Welcome to Ireland’s Ancient East, a region which combines the drama of the Celtic Sea coast with the smooth, beautiful beaches of the Irish Sea.
This is the home of sequestered mountain ranges like the Blackstairs, the Comeragh and the improbably named Knockmealdowns, all offering a still solitude so rare at these latitudes.
A region of contrasts
And here is where five of Ireland’s great rivers flow into the sea – including the Suir, the Nore and the Barrow, known as the Three Sisters. Welcome, too, to the sunny South – Wexford’s Rosslare sees the most sunshine of any town in the country.
The climate is perfect – the least blustery of any part of Ireland, it also has the record for the highest temperature (33.3 degrees Celsius), at Kilkenny (the clement conditions make tillage and fruit farming uniquely predominant here. Make sure you taste some famous Wexford strawberries, or Carlow Rooster potatoes). And welcome to Irish history. This is a landscape that has witnessed so much over time; a history that has left its mark in the form of castles and abbeys, in round towers and monasteries, in Viking ruins and Norman keeps, and in medieval streets and Georgian terraces.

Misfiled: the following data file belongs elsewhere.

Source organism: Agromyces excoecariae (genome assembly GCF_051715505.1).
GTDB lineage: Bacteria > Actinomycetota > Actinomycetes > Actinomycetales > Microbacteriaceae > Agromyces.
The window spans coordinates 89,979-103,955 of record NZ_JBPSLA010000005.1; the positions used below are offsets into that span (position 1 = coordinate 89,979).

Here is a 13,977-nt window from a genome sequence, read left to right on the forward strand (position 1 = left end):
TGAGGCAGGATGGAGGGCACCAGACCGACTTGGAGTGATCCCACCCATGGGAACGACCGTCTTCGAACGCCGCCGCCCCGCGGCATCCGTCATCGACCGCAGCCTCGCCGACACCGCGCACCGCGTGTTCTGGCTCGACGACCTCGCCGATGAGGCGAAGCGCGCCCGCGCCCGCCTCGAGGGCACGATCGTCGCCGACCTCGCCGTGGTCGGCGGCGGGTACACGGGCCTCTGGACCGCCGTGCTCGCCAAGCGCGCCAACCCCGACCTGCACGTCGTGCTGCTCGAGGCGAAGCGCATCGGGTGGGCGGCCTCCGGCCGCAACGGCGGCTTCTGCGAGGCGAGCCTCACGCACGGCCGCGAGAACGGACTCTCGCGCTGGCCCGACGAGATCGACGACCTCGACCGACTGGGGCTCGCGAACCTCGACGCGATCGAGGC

Here, too, is a site that shaped most of Irish history: the first landing by British forces in Ireland, in May 1169, at Bannow Bay, presaging an Anglo-Norman conquest that was to last 750 years. The region’s history has left an enviable architectural inheritance, with stupendous castles at Lismore, Kilkenny, Waterford and outside Wexford. On blustery Hook Head there seems to be more castles and stately homes than people, including Loftus Hall, the most haunted house in Ireland, standing sentry over the ancient Hook Lighthouse.